Vilhelm Bjerknes

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Vilhelm Bjerknes

Vilhelm Friman Koren Bjerknes (born March 14, 1862 in Kristiania in Norway ; † April 9, 1951 in Oslo ) was a Norwegian physicist and meteorologist who made a name for himself in the field of weather forecasting .

First, he supported his father Carl Anton Bjerknes in his mathematical research. In 1890 he became Heinrich Hertz's assistant in his research work on electromagnetic resonance , which was fundamental for later radio technology.

Vilhelm Bjerknes
in London in 1934

In 1895 Bjerknes became a professor of applied mechanics and mathematical physics at Stockholm University . In 1907 he moved to the University of Kristiania and in 1912 accepted a call to the University of Leipzig , where he became head of the Geophysical Institute. The focus of his research here was the elaboration of the synoptic representation of atmospheric conditions. When the conditions for research in Leipzig deteriorated drastically as a result of the First World War , Bjerknes returned to Norway in 1917 and founded the Geophysical Institute in Bergen . Here, aided by the dense meteorological observation network on the Norwegian coast, the discovery of discontinuity lines on the weather maps took place, which led to the polar front theory of the Bergen School he founded . Bjerknes, who wanted to give the dynamic processes in the atmosphere an exact mathematical-physical basis, laid the foundations for today's numerical weather forecast.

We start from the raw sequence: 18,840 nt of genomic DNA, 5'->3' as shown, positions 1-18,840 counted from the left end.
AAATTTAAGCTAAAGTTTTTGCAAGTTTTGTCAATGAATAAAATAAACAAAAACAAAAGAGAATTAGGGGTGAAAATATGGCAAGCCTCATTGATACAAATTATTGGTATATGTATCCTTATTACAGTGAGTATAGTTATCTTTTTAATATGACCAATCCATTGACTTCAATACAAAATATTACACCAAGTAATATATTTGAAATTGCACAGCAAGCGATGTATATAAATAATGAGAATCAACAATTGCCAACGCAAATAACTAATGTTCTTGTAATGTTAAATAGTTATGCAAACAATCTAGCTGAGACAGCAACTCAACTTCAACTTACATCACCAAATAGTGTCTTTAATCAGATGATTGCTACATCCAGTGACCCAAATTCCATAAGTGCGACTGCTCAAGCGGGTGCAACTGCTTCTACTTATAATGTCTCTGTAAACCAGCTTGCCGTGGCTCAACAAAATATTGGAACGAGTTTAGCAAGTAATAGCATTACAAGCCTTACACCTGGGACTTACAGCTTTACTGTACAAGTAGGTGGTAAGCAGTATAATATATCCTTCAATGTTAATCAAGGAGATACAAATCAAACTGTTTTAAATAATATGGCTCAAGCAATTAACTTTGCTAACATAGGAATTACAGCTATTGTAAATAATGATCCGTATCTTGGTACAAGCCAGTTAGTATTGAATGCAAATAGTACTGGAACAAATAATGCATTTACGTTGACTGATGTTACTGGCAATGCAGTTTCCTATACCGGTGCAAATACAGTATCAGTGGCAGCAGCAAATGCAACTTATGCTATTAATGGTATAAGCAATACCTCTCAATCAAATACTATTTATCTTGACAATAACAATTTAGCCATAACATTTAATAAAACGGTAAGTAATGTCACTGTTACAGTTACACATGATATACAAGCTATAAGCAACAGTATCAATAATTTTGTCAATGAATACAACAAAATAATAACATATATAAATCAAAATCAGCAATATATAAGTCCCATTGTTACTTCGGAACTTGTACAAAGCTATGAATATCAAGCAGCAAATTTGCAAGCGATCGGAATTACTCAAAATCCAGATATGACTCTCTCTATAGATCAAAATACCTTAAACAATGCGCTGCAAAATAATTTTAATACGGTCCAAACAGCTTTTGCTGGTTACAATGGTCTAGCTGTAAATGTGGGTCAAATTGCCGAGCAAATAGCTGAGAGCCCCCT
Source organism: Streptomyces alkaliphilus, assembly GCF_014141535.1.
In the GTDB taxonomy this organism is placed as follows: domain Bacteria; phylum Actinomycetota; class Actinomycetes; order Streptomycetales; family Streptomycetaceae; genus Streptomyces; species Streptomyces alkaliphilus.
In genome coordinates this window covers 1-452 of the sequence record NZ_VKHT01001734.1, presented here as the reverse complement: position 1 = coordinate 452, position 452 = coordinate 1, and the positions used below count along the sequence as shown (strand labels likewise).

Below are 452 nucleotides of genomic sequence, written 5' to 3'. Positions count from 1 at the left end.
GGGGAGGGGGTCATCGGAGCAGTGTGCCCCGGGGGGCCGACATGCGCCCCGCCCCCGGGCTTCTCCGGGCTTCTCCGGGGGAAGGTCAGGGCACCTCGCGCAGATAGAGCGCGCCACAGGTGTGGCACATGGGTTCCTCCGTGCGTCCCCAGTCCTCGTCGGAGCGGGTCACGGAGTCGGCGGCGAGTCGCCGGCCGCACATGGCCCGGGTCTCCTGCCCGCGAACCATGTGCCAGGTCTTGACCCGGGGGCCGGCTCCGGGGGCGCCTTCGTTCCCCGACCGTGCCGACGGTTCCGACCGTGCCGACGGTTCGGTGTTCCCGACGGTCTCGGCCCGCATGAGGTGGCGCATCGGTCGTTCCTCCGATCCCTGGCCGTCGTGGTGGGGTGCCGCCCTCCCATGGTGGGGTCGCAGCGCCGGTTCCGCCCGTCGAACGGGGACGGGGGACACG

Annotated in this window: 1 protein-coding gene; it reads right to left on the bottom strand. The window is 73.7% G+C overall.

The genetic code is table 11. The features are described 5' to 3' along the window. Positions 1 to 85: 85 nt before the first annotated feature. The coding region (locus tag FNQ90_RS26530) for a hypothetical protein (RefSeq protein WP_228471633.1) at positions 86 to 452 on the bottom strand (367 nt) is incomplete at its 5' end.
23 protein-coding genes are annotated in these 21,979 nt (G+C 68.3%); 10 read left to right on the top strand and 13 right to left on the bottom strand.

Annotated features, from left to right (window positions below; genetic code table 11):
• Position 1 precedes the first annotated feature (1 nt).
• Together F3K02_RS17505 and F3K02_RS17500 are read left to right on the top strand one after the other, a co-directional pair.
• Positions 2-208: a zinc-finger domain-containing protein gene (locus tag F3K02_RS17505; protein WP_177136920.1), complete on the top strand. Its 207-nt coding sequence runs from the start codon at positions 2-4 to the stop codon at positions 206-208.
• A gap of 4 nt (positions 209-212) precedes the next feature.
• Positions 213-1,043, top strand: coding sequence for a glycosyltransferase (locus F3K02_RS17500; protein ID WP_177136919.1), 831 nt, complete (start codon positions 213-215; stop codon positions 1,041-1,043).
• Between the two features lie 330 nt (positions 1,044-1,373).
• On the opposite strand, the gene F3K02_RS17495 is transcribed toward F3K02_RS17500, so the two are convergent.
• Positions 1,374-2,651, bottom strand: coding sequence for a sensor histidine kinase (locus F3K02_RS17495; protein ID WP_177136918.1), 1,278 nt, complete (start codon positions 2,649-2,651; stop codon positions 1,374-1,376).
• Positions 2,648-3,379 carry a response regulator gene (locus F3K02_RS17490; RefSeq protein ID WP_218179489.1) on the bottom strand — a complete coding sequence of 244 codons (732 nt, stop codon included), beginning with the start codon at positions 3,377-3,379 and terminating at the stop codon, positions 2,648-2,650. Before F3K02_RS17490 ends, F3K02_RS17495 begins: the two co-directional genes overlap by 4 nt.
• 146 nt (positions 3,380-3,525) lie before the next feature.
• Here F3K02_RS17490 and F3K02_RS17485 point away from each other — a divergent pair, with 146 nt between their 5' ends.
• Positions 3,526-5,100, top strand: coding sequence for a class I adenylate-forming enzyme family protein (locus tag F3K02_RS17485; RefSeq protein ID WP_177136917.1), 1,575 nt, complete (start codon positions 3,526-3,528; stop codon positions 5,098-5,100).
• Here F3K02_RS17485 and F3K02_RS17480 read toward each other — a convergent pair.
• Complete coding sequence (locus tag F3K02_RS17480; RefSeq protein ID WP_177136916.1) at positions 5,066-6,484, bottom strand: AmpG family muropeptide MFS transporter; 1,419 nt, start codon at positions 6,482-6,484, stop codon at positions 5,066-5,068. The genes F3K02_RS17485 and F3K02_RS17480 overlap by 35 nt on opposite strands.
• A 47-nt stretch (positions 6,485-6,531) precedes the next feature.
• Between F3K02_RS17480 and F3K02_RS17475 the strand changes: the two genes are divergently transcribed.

Bjerknes published a number of textbooks. From 1926 until he left in 1932 he worked at the University of Oslo .

His son and colleague in Bergen was the meteorologist Jacob Bjerknes .

Bjerknes was elected to the American Academy of Arts and Sciences in 1929 and to the National Academy of Sciences in 1934 . In 1930 he became an Honorary Fellow of the Royal Society of Edinburgh and in 1933 a foreign member of the Royal Society of London . In 1933 he was awarded the Buys Ballot Medal of the Royal Netherlands Academy of Sciences . In 1936 he gave a plenary lecture at the International Congress of Mathematicians in Oslo (New Lines in Hydrodynamics).

A crater on the moon and one on Mars are named after him, as well as the berk , an outdated unit of measurement of geopotential .

Web links

Commons : Vilhelm Bjerknes  - Collection of images, videos and audio files

Individual evidence

  1. ^ Biographical Index: Former RSE Fellows 1783–2002. Royal Society of Edinburgh, accessed October 9, 2019 .
  2. Entry on Bjerknes; Vilhelm Friman Koren (1862-1951) in the Archives of the Royal Society , London